Kevin De Bruyne scores four as Manchester City thrash Wolves to close in on title

Wolves 1-5 Manchester City: The brilliant Belgian scored the third-earliest hat-trick in Premier League history, and then added one more, as Pep Guardiola’s side took a huge step closer to beating Liverpool to the title

<p>Kevin De Bruyne added to Man City’s healthy goal difference  </p>

Kevin De Bruyne added to Man City’s healthy goal difference

It was supposed to be Liverpool who were doing the quadruple, not Kevin De Bruyne. But, just as Manchester City agreed to sign a scorer, De Bruyne proved they already have one, borrowing Erling Haaland’s prolific streak and his trademark celebration. The £51m Norwegian should be a guarantee of goals next year but De Bruyne has garnished his all-round excellence with four in a game to make this the most productive season of his stellar career. He took his tally to 19 with a performance of extraordinary dominance. On nights like this, City may not need Haaland. With displays like this, a fourth league title in five seasons should be theirs at some stage in the next 11 days.

While Patrice Evra had claimed Pep Guardiola prefers players with no personality, De Bruyne stamped his authority on a potentially awkward occasion. Only Sadio Mane and Dwight Yorke had brought up a Premier League hat-trick within 24 minutes of the kick-off before. De Bruyne’s first three were all the more admirable because each came with his less favoured left foot and all the more significant because they restored City’s three-point lead at the top of the table while putting their goal difference potentially beyond Liverpool’s reach.

De Bruyne was runner up to Mohamed Salah in the Footballer of the Year vote. He can miss out on individual awards to Liverpool players but showed a determination to collect the team prize. He has been the outstanding player in the Premier League since December and a virtuoso display of brilliance featured some lovely passing, a series of driving runs and a quartet of goals. In the process, City emulated Liverpool, who had won in the West Midlands against spirited opponents a day earlier. Guardiola’s men have stumbled at Molineux in the past, conceded an equaliser to Leander Dendoncker and, with their centre-back injuries, were forced to field 37-year-old Fernandinho at the heart of their defence. When Aymeric Laporte, who had been the last man standing, came off for the final half-hour, De Bruyne promptly scored again to ensure nothing else mattered.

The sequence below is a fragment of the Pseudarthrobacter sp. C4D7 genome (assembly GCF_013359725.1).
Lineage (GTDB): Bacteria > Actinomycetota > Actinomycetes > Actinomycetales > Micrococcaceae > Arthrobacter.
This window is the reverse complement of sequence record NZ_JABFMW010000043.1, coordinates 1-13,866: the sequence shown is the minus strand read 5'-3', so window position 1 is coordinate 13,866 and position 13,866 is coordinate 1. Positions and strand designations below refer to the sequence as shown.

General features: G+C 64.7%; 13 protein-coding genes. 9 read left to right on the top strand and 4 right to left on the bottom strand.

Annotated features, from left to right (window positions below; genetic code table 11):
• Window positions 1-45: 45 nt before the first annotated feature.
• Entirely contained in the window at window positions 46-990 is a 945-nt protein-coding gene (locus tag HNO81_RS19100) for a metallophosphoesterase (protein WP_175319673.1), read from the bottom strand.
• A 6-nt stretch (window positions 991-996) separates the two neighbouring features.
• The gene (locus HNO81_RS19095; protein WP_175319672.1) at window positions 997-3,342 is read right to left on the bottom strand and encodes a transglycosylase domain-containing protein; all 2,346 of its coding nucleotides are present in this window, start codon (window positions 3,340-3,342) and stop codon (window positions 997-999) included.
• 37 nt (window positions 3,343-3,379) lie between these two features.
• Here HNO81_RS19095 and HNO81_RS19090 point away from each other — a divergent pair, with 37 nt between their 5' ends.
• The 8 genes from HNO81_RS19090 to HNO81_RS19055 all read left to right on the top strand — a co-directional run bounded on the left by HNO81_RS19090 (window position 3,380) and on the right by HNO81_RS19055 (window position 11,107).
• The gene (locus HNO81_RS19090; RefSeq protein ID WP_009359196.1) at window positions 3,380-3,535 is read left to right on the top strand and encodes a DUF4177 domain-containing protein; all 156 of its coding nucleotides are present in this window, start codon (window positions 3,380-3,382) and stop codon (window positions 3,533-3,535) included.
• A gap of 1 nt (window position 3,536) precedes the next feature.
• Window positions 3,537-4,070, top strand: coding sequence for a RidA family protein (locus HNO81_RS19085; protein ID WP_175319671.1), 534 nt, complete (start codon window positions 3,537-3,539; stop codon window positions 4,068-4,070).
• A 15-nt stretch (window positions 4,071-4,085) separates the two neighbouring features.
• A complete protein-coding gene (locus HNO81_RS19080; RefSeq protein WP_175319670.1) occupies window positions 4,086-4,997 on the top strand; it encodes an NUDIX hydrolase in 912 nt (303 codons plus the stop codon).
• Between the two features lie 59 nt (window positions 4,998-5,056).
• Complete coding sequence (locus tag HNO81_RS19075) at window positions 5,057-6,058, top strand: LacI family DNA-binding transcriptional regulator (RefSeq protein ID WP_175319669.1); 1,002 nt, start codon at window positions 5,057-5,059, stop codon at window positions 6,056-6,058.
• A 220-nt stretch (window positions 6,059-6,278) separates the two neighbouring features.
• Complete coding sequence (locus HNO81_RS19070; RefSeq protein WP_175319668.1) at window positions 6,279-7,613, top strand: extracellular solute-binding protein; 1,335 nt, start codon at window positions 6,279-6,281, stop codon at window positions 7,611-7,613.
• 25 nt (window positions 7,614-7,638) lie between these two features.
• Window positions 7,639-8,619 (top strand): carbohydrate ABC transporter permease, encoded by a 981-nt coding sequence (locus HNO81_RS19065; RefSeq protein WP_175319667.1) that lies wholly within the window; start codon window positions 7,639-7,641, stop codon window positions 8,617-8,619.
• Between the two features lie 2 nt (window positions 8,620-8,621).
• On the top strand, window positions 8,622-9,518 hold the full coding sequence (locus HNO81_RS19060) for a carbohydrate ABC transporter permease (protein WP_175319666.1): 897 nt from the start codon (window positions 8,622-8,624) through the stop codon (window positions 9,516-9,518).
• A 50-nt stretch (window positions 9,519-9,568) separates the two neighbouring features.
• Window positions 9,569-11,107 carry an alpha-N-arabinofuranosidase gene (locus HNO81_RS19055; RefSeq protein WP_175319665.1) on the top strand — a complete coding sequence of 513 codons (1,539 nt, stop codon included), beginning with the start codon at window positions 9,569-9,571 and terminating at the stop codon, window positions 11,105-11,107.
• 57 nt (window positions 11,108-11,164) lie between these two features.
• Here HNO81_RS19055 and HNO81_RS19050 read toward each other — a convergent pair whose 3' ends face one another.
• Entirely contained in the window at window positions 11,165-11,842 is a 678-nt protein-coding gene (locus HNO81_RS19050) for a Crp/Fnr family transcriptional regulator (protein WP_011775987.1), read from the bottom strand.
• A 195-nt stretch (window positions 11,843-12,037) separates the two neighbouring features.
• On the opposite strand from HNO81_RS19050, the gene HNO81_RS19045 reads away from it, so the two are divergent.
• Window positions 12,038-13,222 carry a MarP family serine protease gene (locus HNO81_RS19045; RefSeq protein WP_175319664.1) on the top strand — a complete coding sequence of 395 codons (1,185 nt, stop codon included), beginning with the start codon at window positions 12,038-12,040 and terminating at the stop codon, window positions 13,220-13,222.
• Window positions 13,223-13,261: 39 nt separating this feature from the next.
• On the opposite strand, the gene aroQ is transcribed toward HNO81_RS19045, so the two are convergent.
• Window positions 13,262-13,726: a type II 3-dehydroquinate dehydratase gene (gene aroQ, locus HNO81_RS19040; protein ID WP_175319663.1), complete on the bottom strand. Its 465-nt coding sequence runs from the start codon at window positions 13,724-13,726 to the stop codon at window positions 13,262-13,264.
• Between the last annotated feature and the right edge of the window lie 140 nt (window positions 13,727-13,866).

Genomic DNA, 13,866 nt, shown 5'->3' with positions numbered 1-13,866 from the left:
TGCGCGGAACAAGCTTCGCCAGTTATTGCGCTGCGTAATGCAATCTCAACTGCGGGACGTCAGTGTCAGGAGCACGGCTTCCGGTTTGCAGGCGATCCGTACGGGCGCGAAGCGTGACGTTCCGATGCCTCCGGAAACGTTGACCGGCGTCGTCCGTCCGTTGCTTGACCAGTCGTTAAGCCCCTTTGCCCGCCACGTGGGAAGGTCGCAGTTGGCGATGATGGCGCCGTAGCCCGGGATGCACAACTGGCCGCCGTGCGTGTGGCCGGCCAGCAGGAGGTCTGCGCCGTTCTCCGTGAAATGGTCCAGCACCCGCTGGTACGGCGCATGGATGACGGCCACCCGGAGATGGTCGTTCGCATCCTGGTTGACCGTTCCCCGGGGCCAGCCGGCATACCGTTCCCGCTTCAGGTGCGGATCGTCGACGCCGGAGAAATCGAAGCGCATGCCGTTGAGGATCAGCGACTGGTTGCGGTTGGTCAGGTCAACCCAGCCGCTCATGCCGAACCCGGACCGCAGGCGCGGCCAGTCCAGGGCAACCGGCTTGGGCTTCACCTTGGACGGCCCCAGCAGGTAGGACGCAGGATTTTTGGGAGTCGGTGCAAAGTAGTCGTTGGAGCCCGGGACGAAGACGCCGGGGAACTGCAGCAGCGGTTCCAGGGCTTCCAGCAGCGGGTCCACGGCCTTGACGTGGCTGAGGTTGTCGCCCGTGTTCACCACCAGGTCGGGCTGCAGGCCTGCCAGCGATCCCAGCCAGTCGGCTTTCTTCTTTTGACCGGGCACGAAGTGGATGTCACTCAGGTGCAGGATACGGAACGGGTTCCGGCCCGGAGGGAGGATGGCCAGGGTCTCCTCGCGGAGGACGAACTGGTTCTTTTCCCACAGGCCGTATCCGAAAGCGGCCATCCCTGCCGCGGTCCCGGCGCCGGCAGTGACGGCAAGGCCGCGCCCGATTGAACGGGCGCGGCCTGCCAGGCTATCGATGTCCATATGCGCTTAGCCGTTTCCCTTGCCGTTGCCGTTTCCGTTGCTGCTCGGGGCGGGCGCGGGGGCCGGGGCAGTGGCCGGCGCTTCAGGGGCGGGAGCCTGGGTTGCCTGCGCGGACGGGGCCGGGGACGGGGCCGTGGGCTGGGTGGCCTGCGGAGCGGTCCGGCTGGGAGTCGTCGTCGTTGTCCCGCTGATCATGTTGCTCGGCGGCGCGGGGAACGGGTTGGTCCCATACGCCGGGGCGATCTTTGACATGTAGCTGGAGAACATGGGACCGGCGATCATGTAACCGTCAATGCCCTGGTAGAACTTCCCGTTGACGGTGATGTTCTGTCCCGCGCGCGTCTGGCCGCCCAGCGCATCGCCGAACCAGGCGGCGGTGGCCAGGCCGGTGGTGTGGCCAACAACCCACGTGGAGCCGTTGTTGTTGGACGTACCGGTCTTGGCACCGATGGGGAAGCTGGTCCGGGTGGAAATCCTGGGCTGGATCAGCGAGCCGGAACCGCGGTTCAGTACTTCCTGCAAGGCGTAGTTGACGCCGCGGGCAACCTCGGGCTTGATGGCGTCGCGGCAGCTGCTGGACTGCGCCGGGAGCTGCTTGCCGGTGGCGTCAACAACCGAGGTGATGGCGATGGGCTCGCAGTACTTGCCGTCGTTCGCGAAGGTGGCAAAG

If City retain their title, it will be won on their travels. For all their technical expertise, they are a side who repeatedly display their mettle on their road. It makes last week’s meltdown in Madrid all the more incongruous as they have not lost a Premier League game outside the Etihad since August and this was won in under half an hour.

The opener was a glorious goal that came from a combination of City’s ersatz front two. Lacking a striker – at least until Haaland arrives – they instead used twin attacking midfielders and they played a one-two, with Bernardo Silva providing a delectable touch and a return ball to De Bruyne to steer his shot beyond Jose Sa.

His capacity to be both creator and finisher was again apparent in his second. It stemmed from another of his own passes, albeit indirectly. He aimed to find Raheem Sterling and while Sa came out to block, he did not claim the ball, allowing the advancing De Bruyne to sidefoot in.

De Bruyne did his best Haaland impression as City ran riot

The third felt a tour de force, De Bruyne powering between two defenders and unleashing a left-footed drive. His fourth was a third when he had been involved in the build-up, feeding Phil Foden and, after the Englishman’s cross came off Jonny Castro Otto, supplying the finish. Perhaps he merited an assist, too, and almost got one when he released Phil Foden, who struck the woodwork. Sterling hit the post in a different sense, colliding with it when he failed to convert Foden’s cross. Sterling eventually got his goal, a tap-in from Joao Cancelo’s cross, but De Bruyne almost overshadowed him again, inches from a fifth when he rattled the upright.

If Wolves felt luckless to face him in this form, their misfortune stretched to the management. They were depleted in the dugout, missing Bruno Lage and goalkeeping coach Tony Roberts, who served as his deputy at Stamford Bridge, courtesy of positive Covid tests, and assistant manager Carlos Cachada was in charge. His felt a thankless task.

By the end, it felt academic that Wolves had levelled, though it came courtesy of a scintillating counterattack. Raul Jimenez led it, feeding the overlapping Pedro Neto and when he cut the ball back, Dendoncker arrived in the box to slot in his shot. They showed more attacking intent than they have on many another occasion this season but the reality is that De Bruyne joins Jimenez as the top scorer in league games at Molineux this season. Wolves had never conceded four in a game in Lage’s reign. Then they let in four to the same player. Such is the De Bruyne effect.

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